For me, this is the No. 1 question in all of sports.
It is my belief that college football was and is the greatest sport in the world.
It also has a major image problem that stems from some serious structural problems.
I'm not going to get on a soapbox and write an essay here, but let's quickly review the 2011 season.
Alabama and LSU squared off in a game that was supposed to be the Game of the Century. LSU won, and under the old adage of "every game counts," this should have meant something.
What did this mean?
It meant LSU was rewarded with having to play Georgia in the Georgia Dome while Alabama rested. Alabama got back to the championship game regardless, beat LSU and was crowned undisputed the champion.
Michigan and Virginia Tech made the Sugar Bowl, making them the lowest- and second-lowest-ranked at-large teams in the history of the BCS. Boise State and Kansas State were passed over, two teams that would have produced a much better game than what we ended up seeing in New Orleans (Arkansas and South Carolina were passed over too, but theoretically couldn't be in).
We can sit here and find flaws in the selection process and proclaim, "It's all about money!"
And Sally Jenkins can write an excellent piece damning the executives such as Paul Hoolahan who gobble up all the cash, but until we as the viewing public do something about it (i.e. turn it off and stop giving them money), it isn't going to stop.
Bowl week, brought to you by some insurance company with musical interludes by Nelly and Pitbull, was a total fraud. A one hundred percent total fraud. The Sugar Bowl, BCS National Championship Game and Orange Bowl operated under the guise of tradition and pageantry that the sport once represented.
Miami was hit with another bombshell of a scandal when convicted criminal Nevin Shapiro ratted out the program for years of impropriety that he provided.
Miami athletic director Paul Dee could get promoted to President of Hypocrisy, as Dee was the chairman of the NCAA's Committee on Infractions when he levied a two-year ban on USC. He was quoted in 2010 as saying, "High-profile players demand high-profile compliance."
As it turns out, his program was much, much worse; he served as the athletic director for the U from 1993-2008.
And then there is Penn State.
In November, one week after Joe Paterno set the record for all-time wins, longtime assistant coach Jerry Sandusky was indicted for sex crimes against underage boys.
To make matters worse (if that's possible), it was reported that then-assistant Mike McQueary witnessed Sandusky anally raping a young boy in 2002 and reported it to Paterno. Paterno reported it to athletic director Tim Curley and then did nothing—for nearly 10 years.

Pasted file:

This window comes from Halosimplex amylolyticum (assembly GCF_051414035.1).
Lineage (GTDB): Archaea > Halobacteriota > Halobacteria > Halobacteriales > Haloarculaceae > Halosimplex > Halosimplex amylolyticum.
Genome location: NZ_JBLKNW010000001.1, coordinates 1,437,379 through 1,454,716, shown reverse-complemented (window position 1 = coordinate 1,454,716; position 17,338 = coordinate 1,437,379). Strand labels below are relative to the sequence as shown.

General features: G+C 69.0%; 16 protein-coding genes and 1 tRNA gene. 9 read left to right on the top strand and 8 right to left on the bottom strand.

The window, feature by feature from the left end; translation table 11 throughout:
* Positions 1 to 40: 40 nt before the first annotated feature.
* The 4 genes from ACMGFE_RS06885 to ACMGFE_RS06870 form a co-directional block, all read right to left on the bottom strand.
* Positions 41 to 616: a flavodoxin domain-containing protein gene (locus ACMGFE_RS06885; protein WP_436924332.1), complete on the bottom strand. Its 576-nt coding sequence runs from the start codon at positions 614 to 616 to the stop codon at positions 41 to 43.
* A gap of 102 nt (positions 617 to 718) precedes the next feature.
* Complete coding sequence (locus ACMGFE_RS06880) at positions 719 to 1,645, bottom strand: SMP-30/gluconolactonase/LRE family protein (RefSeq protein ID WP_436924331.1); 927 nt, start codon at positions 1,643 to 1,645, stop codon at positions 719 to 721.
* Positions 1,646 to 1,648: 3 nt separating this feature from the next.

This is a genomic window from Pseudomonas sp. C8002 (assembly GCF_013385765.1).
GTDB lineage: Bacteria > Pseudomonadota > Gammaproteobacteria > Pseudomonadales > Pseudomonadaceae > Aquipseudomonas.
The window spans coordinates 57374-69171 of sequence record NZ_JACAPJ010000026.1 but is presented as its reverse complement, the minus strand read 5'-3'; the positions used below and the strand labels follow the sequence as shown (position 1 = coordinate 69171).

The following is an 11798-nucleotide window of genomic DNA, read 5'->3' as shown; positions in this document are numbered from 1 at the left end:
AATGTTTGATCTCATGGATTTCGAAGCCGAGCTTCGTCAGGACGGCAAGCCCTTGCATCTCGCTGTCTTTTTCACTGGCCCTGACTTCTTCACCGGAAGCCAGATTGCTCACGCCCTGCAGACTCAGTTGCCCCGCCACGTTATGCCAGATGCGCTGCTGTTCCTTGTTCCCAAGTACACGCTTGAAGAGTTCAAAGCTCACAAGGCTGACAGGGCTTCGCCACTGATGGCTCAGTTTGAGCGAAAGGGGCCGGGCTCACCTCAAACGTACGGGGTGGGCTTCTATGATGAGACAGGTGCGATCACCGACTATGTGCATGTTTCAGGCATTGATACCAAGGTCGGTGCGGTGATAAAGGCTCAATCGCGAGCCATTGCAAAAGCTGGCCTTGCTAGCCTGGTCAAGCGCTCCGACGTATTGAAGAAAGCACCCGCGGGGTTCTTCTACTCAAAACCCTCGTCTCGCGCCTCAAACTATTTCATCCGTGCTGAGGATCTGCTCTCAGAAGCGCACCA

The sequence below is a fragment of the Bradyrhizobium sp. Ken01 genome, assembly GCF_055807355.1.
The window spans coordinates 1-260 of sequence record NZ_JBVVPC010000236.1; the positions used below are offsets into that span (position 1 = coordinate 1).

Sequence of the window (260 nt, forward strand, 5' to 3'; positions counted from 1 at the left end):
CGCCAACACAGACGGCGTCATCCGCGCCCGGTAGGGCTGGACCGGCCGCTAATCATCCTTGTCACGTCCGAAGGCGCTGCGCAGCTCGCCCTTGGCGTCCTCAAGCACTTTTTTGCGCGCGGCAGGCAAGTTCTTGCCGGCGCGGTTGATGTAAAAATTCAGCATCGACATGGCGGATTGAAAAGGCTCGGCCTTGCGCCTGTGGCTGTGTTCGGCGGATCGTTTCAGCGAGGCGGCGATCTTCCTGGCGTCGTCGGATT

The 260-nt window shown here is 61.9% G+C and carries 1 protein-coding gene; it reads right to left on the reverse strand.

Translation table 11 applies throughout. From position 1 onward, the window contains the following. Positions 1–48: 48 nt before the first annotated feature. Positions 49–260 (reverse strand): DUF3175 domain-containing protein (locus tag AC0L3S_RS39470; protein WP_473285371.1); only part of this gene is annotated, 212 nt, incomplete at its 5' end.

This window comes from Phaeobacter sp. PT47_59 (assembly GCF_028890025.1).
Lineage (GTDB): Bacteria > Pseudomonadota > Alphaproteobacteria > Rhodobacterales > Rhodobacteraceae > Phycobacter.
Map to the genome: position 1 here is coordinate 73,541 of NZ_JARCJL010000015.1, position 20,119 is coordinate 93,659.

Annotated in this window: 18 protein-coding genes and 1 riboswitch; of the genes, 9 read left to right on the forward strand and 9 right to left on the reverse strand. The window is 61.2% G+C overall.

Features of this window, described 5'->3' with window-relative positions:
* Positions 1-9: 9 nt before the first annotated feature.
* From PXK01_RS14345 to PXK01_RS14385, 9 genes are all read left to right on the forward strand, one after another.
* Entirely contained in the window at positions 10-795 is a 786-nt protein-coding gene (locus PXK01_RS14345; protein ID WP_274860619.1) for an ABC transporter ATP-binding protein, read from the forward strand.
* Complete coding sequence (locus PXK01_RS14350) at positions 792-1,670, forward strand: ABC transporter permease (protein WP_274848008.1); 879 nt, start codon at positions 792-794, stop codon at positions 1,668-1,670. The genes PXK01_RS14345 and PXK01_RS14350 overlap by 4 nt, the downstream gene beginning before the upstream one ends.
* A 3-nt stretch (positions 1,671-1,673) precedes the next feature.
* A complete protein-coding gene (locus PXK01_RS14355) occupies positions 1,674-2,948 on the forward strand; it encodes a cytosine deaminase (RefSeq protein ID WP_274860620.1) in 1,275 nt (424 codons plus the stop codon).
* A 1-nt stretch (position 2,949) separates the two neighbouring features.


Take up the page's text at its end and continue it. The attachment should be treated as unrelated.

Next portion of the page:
Penn State cleaned house in the week following the outbreak. Curley, president Graham Spanier and Paterno were all fired. Now, the all-time winningest coach in college football will forever be linked to a scandal of pedophilia. The school put the image of a football powerhouse before the welfare of young boys.
It's not as if the NCAA could have used any of this. All of these incidents add to the already growing list of concerns that involves player safety, shoddy recruiting methods that have likened the sport to the Wild West, a comical number of bowl games and sponsorships, a new transfer rule for graduates that many have compared to free agency and last but not least, the issue of whether or not to pay players for their services.
Yet the BCS and everything it stands for takes the attention away from all of this. It is a lightning rod for criticism, and that is what it wants to be.
The NCAA would like you to believe that the only thing wrong with the sport is whether or not we need a playoff and if Oklahoma State should have played in the championship. It's something that is easy to understand and something we can all talk about at holiday parties, but it's also something that keeps us interested in watching.
As it turns out, those concerns pale in comparison to everything listed above.
So they'll dangle this idea of an impending playoff in front of us like the carrot in front of a horse. More likely than not, we'll chase it, ignoring all the problems that surround us. It is my hope that we forget about the playoff and postseason and focus on the more important things first.